The illustrations are mostly drawings, but include maps and photographs as well. Some of the art is drawn in the present-day by the illustrator Richard Hook, but some are historic pieces from art collections. The photographs also include some present-day photos of locations that were once bases of piracy, as well as photos of museum exhibits (e.g. topographic and other models.) The graphics are helpful in showing how pirates dressed/armored and were armed. The maps and drawings are particularly helpful.
I’d recommend this book, but I do think it’s overpriced at full price. At a mere 64 pages—a pamphlet more than a book--paying $10 or more seems a bit pricey despite the useful graphics and the fact that the author is among the most renowned authorities on Japanese warriors and medieval military tactics. All that said, there are relatively few books on the topic, and it’s not easy to get this information from other sources.
To sum it up, Turnbull examines 800 years of raids on the civilizations of China, Korea, and of course Japan by bands of cutthroats, mercenaries, lordless Samurai, and plain scum, and the wars of revenge fought against them both on land and at sea. These fierce and unruly warriors, known for their cruelty and complete lack of respect for any ruler or religion, had the ragtag appearance one would expect, but many managed to acquire Samurai weaponry and armor. In fact, one of their greatest leaders, the 'pirate-king' Murakami Takeyoshi, was of an illustrious Samurai clan.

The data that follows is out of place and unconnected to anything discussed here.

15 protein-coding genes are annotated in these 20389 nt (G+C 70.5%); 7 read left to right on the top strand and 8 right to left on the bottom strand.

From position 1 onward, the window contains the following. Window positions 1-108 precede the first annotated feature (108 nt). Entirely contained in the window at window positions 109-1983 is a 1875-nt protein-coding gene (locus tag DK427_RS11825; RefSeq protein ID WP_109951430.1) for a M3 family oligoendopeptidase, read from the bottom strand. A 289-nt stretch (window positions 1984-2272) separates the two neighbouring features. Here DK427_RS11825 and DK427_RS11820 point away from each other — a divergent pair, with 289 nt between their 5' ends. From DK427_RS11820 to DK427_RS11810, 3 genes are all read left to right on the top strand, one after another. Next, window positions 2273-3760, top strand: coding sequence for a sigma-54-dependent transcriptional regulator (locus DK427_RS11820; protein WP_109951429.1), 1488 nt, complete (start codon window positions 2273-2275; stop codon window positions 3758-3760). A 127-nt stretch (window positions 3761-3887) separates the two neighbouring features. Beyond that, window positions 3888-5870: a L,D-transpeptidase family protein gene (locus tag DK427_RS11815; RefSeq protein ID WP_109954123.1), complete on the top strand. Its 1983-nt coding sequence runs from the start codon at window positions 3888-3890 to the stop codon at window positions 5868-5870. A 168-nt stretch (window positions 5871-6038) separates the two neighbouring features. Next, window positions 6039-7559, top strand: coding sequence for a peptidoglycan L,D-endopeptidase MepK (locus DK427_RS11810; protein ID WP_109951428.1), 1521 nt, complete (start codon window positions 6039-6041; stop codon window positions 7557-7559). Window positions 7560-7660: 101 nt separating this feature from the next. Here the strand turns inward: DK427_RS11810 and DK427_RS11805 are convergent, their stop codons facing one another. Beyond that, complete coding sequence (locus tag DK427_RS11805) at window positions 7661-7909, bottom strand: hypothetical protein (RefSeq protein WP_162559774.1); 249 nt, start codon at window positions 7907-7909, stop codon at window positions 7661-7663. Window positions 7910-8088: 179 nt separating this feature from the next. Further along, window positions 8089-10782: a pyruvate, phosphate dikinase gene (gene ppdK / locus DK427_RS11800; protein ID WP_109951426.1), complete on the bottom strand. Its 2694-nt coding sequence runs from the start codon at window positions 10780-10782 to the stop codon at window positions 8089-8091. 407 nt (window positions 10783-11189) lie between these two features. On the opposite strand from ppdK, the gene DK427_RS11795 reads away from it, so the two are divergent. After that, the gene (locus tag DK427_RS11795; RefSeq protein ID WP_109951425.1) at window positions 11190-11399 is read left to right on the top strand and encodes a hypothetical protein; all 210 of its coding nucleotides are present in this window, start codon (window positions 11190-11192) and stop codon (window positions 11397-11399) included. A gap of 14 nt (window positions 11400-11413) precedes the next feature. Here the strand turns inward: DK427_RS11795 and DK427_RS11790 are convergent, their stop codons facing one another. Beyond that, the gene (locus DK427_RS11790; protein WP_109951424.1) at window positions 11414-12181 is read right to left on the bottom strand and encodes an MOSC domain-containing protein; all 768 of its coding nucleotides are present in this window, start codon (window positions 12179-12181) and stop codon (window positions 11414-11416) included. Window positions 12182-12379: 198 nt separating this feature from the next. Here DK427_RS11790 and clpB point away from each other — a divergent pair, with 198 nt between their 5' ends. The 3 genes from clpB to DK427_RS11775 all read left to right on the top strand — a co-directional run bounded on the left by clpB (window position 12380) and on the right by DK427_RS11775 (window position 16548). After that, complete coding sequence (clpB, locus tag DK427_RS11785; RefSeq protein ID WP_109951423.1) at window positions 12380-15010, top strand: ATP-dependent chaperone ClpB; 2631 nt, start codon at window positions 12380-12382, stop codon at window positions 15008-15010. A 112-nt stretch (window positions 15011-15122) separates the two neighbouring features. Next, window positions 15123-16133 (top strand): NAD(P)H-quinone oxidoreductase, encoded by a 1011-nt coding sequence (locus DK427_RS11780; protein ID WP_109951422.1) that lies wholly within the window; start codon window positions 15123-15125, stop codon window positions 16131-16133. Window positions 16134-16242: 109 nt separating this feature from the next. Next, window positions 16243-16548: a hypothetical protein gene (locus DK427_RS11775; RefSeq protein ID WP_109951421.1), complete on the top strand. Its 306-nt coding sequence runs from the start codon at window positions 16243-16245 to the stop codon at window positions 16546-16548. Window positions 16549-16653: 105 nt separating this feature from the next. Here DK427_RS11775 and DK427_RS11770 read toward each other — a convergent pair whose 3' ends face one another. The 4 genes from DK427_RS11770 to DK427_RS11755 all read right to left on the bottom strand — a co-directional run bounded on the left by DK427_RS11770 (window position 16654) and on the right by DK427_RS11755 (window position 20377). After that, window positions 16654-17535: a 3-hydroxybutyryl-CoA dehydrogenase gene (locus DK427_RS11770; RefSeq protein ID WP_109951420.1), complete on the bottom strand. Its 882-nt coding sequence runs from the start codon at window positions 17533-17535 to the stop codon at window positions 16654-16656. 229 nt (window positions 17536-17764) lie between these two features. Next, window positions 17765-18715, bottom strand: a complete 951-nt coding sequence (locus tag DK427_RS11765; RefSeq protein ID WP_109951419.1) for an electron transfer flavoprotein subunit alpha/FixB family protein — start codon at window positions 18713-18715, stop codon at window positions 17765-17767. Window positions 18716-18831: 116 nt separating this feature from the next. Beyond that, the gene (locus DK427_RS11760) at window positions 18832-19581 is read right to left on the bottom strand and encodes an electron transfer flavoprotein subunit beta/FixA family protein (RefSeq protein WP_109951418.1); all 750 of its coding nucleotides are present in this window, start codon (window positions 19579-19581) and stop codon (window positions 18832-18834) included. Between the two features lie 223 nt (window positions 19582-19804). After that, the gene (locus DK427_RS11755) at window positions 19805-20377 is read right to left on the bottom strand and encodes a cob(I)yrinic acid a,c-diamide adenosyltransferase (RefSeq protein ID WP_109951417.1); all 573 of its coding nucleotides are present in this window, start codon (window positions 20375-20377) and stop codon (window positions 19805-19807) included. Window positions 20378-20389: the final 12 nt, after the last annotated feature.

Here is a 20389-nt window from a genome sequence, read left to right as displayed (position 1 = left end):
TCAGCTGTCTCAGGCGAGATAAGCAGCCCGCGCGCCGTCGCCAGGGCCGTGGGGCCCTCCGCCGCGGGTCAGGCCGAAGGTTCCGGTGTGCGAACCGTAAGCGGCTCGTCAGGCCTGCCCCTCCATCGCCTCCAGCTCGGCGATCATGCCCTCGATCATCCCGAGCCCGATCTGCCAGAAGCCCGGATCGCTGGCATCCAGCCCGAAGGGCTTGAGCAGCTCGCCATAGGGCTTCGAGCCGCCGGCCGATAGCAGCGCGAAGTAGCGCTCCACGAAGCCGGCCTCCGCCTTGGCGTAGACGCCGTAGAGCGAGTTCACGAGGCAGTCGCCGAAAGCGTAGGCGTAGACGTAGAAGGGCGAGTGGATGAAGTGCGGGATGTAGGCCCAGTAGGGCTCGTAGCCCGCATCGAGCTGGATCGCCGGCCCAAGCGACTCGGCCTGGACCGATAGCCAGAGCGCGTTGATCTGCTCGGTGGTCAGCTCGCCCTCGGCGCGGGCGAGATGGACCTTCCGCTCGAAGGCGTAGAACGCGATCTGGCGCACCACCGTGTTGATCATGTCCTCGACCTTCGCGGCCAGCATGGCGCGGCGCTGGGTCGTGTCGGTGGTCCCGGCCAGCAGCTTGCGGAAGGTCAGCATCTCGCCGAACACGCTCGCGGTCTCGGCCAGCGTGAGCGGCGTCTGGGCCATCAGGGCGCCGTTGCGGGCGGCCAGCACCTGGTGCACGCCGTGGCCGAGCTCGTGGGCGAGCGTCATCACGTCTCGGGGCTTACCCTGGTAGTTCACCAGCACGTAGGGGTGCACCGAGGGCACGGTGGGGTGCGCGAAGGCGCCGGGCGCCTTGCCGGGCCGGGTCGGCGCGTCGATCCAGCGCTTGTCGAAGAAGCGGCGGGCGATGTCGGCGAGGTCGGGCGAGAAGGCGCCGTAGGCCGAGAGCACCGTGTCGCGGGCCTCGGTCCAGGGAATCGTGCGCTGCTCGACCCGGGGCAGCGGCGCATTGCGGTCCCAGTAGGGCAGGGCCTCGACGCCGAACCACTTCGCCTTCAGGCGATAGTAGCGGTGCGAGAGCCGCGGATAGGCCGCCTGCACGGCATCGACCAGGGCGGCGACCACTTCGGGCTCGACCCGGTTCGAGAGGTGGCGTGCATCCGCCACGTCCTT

Turnbull opens his book with a summary of the history of these fearsome seamen, and goes on to describe their culture and outline their history. He then examines their physical appearance, clothing, armor, weapons, and ships, and then looks at their daily life, chain of command, and the various types of raid they made. Then he examines their tactics and the battle experience of individual pirates. He closes the title with sections on museums, sites, and further reading. As with another recent warrior title, the plates and plate commentary are spread out throughout the book, rather than being grouped together at the center and back.
Overall, despite their exotic location and appearance, these pirates were just that-typical pirates whose lifestyle and tactics were not overly different from the contemporary Vikings and European mercenary bands, and the classical buccaneer and Caribbean-type pirates still to come. As he already has with the warrior-monks, ashigaru, and ninja, Turnbull does these hard-fighting and murderous raiders a service by revealing to the modern English-speaking world just how vital a role they played in the the politics and wars of contemporary China, Japan, and Korea, and does so in a manner than is exciting and readable, and leaves the reader stunned at the chilling cruelty of these pitiless mercenaries.
First of all, there were obviously more than one, and what is worse, they were multinational. Pirates are known for their proto-democratic or egalitarian behavior, Does that make them one? I still give it three stars since there are so few books on the subject and it does have some nice pictures.